A common theme of this set of thirteen essays by one of the major figures in contemporary German philosophy is the idea of a postmetaphysical modernity. In his preface Wellmer relates the title of his book, Endgames , to this common theme: The historical utopias of the Marxist tradition and the programs of ultimate justification in the Kantian tradition are both endgames within metaphysics, the deconstruction of those utopias and programs of ultimate justification are endgames played with metaphysics, and the game with an end as ultimate telos—the end s of history, the end s of knowledge, the end s of human life—is metaphysics. The title, Endgames , finally also refers polemically to postmodernist games with an end of modernity; as opposed to these, Wellmer defends the fragile moral and political substance of the modernity that postmodernists attempt to overcome—and that sense of what needs to be preserved of the modern tradition for a postmetaphysical modernity is what makes his writings unique. In the first of the book's three parts, "Negative and Communicative Freedom," Wellmer focuses on political philosophy, examining in particular the links and tensions between liberal basic rights and modern ideas of democracy. The book closes with an appended critical essay on Hannah Arendt, reflecting the importance of Arendt's political philosophy to Wellmer's work.
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The German philosopher Albrecht Wellmer died earlier this month in Berlin, on September 13 at the age of Although Wellmer wrote both of his dissertions the Promotionsschrift and the Habilitationsschrift on topics in the philosophy of science, he soon turned to ethics and critical theory , and later to the study of the philosophy of language and the philosophy of music. In , he was awarded the Theodor Adorno Prize by the city of Frankfurt.
Infinitely less significant is that Wellmer also gave me my first job in philosophy, as a wissenschaftlicher Hilfsassistent — basically a teaching assistant — in the Institute for Hermeneutics in the philosophy department at the Free University of Berlin. I worked under him from to , including serving as a teaching assistant for the lectures that were published in as Sprachphilosophie: Eine Vorlesung. One of the pleasures of being a teaching assistant for Wellmer was that I was allowed to participate in the invitation-only, biweekly discussion group that Wellmer held with his assistant professors, Ph.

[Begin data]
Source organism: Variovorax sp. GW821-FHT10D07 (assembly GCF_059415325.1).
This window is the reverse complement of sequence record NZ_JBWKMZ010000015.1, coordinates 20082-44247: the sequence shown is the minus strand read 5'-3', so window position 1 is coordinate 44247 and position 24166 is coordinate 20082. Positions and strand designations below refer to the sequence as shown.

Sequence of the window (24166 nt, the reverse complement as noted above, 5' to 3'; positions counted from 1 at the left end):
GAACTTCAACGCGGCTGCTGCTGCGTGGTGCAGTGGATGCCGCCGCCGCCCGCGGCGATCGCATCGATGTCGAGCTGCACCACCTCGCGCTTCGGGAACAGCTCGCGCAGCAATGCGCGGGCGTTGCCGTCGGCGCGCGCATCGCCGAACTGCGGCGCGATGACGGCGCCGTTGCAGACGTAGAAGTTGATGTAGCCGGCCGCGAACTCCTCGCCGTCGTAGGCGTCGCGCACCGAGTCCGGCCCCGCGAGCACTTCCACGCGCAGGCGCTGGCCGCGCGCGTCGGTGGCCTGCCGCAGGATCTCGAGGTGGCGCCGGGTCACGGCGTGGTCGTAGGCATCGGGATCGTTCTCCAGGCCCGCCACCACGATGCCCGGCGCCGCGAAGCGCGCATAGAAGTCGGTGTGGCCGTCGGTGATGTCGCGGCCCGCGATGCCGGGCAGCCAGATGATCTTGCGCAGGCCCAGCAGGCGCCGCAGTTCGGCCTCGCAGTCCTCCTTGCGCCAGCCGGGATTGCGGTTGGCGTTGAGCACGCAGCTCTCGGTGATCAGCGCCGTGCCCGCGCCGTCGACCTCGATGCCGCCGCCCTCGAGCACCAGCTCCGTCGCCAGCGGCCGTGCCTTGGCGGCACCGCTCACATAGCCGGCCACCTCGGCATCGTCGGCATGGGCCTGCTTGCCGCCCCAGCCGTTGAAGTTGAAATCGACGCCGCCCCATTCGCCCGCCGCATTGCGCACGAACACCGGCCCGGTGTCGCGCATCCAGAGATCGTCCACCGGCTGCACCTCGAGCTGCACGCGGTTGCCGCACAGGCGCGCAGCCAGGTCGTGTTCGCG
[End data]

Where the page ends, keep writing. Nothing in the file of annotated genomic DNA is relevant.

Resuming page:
Generally, probably about fifteen people or so attended those discussions. Wellmer was, himself, quite an accomplished pianist, and it was evident how important music was to him — an abiding interest that he shared with his dissertation director, Adorno. There is the distinction between composers and performers. There are the questions of relevance: Why waste your time with that? But how will you earn a living? There are concerns that the field is overly focused on a too-narrow Western canon and that the major figures in the field lack an appropriate appreciation for the contributions of non-Western or other traditionally marginalized figures.
Finally, there is the fact that not everyone has an ear for it. Some can hear the beauty and the pathos, the terror and the joy. Others just hear noise. For the lucky few for whom it has resonance, though, philosophy — like music — can be a source of consolation in dark and debased times. I noted that some philosophers were composers while others were performers. It does so not in order so much to fraternize with them, but in order critically to engage with their experiences and perceptions.
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Philosophy as music: On the death of Albrecht Wellmer
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